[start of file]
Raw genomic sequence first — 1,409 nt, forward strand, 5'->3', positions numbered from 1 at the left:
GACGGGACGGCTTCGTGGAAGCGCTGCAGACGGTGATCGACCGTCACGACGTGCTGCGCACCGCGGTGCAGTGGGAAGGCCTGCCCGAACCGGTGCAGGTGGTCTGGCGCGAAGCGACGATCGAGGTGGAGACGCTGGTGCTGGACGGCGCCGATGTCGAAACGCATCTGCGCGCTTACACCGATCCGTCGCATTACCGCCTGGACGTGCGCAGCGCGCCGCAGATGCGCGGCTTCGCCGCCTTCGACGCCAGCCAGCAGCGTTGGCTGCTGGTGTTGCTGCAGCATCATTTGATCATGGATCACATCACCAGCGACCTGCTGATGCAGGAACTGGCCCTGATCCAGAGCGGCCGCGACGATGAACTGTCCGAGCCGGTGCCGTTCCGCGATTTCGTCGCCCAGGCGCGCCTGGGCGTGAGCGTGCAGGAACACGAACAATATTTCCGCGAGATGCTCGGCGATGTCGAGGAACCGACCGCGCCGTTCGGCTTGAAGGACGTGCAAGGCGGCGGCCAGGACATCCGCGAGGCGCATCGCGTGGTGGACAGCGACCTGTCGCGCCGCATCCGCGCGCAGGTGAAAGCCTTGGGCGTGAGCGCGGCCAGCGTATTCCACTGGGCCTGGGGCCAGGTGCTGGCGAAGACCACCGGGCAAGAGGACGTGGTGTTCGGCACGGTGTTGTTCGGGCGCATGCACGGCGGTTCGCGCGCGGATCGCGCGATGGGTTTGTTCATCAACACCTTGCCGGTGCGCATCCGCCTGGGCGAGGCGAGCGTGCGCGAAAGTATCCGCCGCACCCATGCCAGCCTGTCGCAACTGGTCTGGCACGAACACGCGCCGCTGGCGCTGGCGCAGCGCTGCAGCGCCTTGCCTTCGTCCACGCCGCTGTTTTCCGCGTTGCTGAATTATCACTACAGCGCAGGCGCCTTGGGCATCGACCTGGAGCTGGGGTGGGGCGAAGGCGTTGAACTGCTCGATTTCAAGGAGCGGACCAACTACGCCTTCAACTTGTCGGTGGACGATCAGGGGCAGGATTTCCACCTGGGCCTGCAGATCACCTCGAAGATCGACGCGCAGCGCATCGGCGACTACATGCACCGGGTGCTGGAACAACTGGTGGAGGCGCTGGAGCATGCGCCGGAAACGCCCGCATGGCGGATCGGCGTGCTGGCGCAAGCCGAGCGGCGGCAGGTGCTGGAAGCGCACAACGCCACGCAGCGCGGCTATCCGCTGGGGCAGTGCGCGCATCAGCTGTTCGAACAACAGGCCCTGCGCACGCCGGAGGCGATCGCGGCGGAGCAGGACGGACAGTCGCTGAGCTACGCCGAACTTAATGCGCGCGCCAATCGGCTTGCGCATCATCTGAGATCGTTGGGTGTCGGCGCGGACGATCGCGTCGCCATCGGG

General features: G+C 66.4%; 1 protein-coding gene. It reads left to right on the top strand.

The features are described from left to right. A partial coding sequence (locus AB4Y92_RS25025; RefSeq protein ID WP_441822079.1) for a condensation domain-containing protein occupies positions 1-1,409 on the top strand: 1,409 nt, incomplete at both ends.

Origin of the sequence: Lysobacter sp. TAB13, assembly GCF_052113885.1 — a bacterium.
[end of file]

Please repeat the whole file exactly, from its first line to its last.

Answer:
Raw genomic sequence first — 1,409 nt, forward strand, 5'->3', positions numbered from 1 at the left:
GACGGGACGGCTTCGTGGAAGCGCTGCAGACGGTGATCGACCGTCACGACGTGCTGCGCACCGCGGTGCAGTGGGAAGGCCTGCCCGAACCGGTGCAGGTGGTCTGGCGCGAAGCGACGATCGAGGTGGAGACGCTGGTGCTGGACGGCGCCGATGTCGAAACGCATCTGCGCGCTTACACCGATCCGTCGCATTACCGCCTGGACGTGCGCAGCGCGCCGCAGATGCGCGGCTTCGCCGCCTTCGACGCCAGCCAGCAGCGTTGGCTGCTGGTGTTGCTGCAGCATCATTTGATCATGGATCACATCACCAGCGACCTGCTGATGCAGGAACTGGCCCTGATCCAGAGCGGCCGCGACGATGAACTGTCCGAGCCGGTGCCGTTCCGCGATTTCGTCGCCCAGGCGCGCCTGGGCGTGAGCGTGCAGGAACACGAACAATATTTCCGCGAGATGCTCGGCGATGTCGAGGAACCGACCGCGCCGTTCGGCTTGAAGGACGTGCAAGGCGGCGGCCAGGACATCCGCGAGGCGCATCGCGTGGTGGACAGCGACCTGTCGCGCCGCATCCGCGCGCAGGTGAAAGCCTTGGGCGTGAGCGCGGCCAGCGTATTCCACTGGGCCTGGGGCCAGGTGCTGGCGAAGACCACCGGGCAAGAGGACGTGGTGTTCGGCACGGTGTTGTTCGGGCGCATGCACGGCGGTTCGCGCGCGGATCGCGCGATGGGTTTGTTCATCAACACCTTGCCGGTGCGCATCCGCCTGGGCGAGGCGAGCGTGCGCGAAAGTATCCGCCGCACCCATGCCAGCCTGTCGCAACTGGTCTGGCACGAACACGCGCCGCTGGCGCTGGCGCAGCGCTGCAGCGCCTTGCCTTCGTCCACGCCGCTGTTTTCCGCGTTGCTGAATTATCACTACAGCGCAGGCGCCTTGGGCATCGACCTGGAGCTGGGGTGGGGCGAAGGCGTTGAACTGCTCGATTTCAAGGAGCGGACCAACTACGCCTTCAACTTGTCGGTGGACGATCAGGGGCAGGATTTCCACCTGGGCCTGCAGATCACCTCGAAGATCGACGCGCAGCGCATCGGCGACTACATGCACCGGGTGCTGGAACAACTGGTGGAGGCGCTGGAGCATGCGCCGGAAACGCCCGCATGGCGGATCGGCGTGCTGGCGCAAGCCGAGCGGCGGCAGGTGCTGGAAGCGCACAACGCCACGCAGCGCGGCTATCCGCTGGGGCAGTGCGCGCATCAGCTGTTCGAACAACAGGCCCTGCGCACGCCGGAGGCGATCGCGGCGGAGCAGGACGGACAGTCGCTGAGCTACGCCGAACTTAATGCGCGCGCCAATCGGCTTGCGCATCATCTGAGATCGTTGGGTGTCGGCGCGGACGATCGCGTCGCCATCGGG

General features: G+C 66.4%; 1 protein-coding gene. It reads left to right on the top strand.

The features are described from left to right. A partial coding sequence (locus AB4Y92_RS25025; RefSeq protein ID WP_441822079.1) for a condensation domain-containing protein occupies positions 1-1,409 on the top strand: 1,409 nt, incomplete at both ends.

Origin of the sequence: Lysobacter sp. TAB13, assembly GCF_052113885.1 — a bacterium.